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Household dynamics and fuelwood consumption in developing countries: a cross-national analysis


Previous research has suggested a link between household dynamics (i.e., average household size and number of households) and environmental impacts at the national level. Building on this work, we empirically test the relationship between household dynamics and fuelwood consumption, which has been implicated in anthropogenic threats to biodiversity. We focus our analysis on developing countries (where fuelwood is an important energy source). Our results show that nations with smaller average households consume more fuelwood per capita. This finding indicates that the household economies of scale are, indeed, associated with the consumption of fuelwood. In addition, we found that number of households is a better predictor of total fuelwood consumption than average household size suggesting a greater relative contribution to consumption levels. Thus, insofar as declining average household sizes result in increased number of households and higher per capita consumption, this trend may be a signal of serious threats to biodiversity and resource conservation. We also found further support for the “energy ladder” hypothesis that economic development reduces demand for traditional fuels.

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  1. Research indicates that three factors explain the majority of cross-national variation in average household size among developing countries: level of fertility, mean age at marriage, and the level of marital disruption (i.e., divorce rates) (Bongaarts 2001). Furthermore, the decline in average household size has been attributed to a number of factors, such as increased standards of living, cultural and social change (e.g., gender norms), population aging, and declining fertility (Keilman 2003).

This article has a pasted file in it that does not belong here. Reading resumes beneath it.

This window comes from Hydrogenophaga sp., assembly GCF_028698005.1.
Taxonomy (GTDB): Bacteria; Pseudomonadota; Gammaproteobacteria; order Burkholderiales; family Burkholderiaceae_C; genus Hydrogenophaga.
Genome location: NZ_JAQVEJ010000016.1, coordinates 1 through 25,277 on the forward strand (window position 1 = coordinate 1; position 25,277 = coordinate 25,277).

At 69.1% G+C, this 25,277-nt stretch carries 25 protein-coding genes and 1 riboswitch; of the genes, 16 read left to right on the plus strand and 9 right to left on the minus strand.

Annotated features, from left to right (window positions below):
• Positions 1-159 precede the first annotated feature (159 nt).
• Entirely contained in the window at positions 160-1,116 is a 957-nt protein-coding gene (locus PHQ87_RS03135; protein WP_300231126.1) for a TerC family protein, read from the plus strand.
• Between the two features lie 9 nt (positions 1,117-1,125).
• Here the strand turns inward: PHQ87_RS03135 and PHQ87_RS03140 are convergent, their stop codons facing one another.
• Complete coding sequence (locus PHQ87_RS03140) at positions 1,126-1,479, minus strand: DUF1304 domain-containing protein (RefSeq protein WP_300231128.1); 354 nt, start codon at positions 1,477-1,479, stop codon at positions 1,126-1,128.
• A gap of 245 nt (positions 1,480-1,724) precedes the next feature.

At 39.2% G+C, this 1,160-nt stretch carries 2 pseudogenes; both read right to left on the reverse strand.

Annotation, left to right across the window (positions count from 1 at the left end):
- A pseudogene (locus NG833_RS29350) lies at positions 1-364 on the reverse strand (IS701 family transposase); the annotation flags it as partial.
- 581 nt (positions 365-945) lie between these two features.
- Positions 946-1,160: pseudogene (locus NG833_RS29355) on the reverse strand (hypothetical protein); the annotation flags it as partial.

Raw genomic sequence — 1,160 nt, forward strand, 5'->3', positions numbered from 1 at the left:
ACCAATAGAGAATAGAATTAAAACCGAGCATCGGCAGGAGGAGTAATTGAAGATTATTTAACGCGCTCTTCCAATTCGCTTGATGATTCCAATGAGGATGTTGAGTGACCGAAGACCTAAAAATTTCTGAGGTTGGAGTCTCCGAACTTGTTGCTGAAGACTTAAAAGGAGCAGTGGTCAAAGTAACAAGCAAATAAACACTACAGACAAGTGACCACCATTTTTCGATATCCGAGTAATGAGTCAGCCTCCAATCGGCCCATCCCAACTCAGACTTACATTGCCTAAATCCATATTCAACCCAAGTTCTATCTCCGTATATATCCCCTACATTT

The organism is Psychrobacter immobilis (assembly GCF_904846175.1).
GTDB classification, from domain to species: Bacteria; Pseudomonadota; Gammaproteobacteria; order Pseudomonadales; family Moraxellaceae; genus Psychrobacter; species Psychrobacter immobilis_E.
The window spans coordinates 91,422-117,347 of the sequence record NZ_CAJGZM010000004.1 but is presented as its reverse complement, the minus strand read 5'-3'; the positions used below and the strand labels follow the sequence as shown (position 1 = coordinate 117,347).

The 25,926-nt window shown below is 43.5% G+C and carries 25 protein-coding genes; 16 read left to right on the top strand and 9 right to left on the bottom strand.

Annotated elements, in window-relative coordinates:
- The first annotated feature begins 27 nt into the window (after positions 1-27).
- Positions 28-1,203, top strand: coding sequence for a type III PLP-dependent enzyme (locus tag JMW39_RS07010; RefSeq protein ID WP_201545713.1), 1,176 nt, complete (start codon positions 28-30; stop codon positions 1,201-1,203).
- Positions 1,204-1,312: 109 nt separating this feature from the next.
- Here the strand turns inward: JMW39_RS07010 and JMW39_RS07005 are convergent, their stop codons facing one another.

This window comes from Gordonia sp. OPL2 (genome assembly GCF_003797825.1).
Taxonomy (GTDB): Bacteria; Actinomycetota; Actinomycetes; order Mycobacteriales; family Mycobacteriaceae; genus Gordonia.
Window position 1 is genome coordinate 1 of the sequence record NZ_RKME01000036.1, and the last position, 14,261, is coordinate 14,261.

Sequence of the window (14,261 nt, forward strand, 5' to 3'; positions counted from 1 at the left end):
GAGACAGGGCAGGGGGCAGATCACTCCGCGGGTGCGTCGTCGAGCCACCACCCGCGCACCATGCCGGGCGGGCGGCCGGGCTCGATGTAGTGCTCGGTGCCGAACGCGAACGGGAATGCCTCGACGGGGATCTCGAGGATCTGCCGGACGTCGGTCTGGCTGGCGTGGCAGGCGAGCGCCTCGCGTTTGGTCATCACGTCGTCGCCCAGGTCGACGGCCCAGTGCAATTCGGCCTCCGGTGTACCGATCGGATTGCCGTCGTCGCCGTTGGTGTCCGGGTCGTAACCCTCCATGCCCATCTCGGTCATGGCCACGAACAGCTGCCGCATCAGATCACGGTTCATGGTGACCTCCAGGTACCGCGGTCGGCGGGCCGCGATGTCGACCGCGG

2. The term “driving forces” or “drivers,” familiar to several areas of research in the physical sciences such as plate tectonics and statistical thermodynamics, is new to the social sciences. More importantly, it has been universally adopted by natural scientists studying global environmental change to refer to what are presumed to be the most important factors producing environmental change. In the more generic language of science they are independent variables, particularly ones shown to have environmental effects.

  3. The household is both the physical structure and the locus of the majority of the decisions individuals make about environmentally significant consumption: about housing type, size, and location, types of temperature control and patterns of use, levels of energy efficiency in behavior or infrastructure, and households pattern a broad similarity in occupant lifestyles.

  4. Hotspots are “areas featuring exceptional concentrations of endemic species and experiencing exceptional loss of habitat” (Meyers et al. 2000:853).

  5. Fuelwood footprint data were provided by Brad Ewing of the Global Footprint Network, to whom we are grateful.